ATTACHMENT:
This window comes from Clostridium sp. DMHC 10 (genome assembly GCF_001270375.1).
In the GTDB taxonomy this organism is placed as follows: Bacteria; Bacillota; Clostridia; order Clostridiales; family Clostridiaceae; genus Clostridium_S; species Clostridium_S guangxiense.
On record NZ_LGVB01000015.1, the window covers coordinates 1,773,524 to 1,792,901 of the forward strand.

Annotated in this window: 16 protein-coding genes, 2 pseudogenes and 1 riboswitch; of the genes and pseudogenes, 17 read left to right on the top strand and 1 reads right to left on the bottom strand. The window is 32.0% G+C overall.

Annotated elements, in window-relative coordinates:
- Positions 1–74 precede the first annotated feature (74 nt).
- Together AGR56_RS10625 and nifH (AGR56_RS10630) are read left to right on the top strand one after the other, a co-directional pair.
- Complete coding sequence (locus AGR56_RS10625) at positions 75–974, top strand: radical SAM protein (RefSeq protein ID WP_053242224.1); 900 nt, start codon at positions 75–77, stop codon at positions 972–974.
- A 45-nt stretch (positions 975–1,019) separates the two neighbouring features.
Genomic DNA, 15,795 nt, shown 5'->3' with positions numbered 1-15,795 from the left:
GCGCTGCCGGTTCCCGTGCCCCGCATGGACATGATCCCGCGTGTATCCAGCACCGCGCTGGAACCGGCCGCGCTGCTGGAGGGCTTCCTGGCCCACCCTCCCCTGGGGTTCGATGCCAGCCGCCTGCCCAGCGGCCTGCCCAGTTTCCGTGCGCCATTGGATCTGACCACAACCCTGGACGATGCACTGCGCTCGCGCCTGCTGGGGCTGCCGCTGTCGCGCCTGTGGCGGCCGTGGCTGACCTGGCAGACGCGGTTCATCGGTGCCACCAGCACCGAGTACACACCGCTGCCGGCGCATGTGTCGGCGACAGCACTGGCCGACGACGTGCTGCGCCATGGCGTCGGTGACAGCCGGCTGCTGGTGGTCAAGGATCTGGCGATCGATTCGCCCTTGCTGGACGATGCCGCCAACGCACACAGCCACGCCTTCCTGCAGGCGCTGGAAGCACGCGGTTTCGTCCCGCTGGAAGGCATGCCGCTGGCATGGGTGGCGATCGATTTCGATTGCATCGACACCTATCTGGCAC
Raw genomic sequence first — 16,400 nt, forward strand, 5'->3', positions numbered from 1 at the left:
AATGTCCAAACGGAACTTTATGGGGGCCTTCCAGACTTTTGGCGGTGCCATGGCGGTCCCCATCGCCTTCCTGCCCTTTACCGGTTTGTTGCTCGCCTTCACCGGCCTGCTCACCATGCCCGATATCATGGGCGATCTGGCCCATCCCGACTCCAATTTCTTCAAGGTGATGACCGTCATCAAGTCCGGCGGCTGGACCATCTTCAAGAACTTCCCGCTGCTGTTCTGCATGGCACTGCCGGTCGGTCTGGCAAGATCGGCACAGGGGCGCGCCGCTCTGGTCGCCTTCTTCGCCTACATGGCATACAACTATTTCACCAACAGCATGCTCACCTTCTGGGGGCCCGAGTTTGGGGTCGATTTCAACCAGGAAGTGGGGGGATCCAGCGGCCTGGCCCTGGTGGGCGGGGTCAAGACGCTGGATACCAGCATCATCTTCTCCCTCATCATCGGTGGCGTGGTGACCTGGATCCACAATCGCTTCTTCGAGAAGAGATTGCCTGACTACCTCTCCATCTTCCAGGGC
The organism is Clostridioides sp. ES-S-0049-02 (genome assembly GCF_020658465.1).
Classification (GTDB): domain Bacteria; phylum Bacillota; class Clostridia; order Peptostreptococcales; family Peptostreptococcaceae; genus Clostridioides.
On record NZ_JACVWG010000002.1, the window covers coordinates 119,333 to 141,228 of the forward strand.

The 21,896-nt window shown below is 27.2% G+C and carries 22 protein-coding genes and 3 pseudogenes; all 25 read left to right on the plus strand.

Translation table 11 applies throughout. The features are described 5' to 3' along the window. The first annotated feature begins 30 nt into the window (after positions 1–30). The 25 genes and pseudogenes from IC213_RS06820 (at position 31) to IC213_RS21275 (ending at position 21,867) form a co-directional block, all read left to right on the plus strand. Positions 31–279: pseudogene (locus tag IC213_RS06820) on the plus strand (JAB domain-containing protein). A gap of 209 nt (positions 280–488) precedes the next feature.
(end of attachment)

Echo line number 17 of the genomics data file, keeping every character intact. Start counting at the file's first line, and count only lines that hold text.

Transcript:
The 21,896-nt window shown below is 27.2% G+C and carries 22 protein-coding genes and 3 pseudogenes; all 25 read left to right on the plus strand.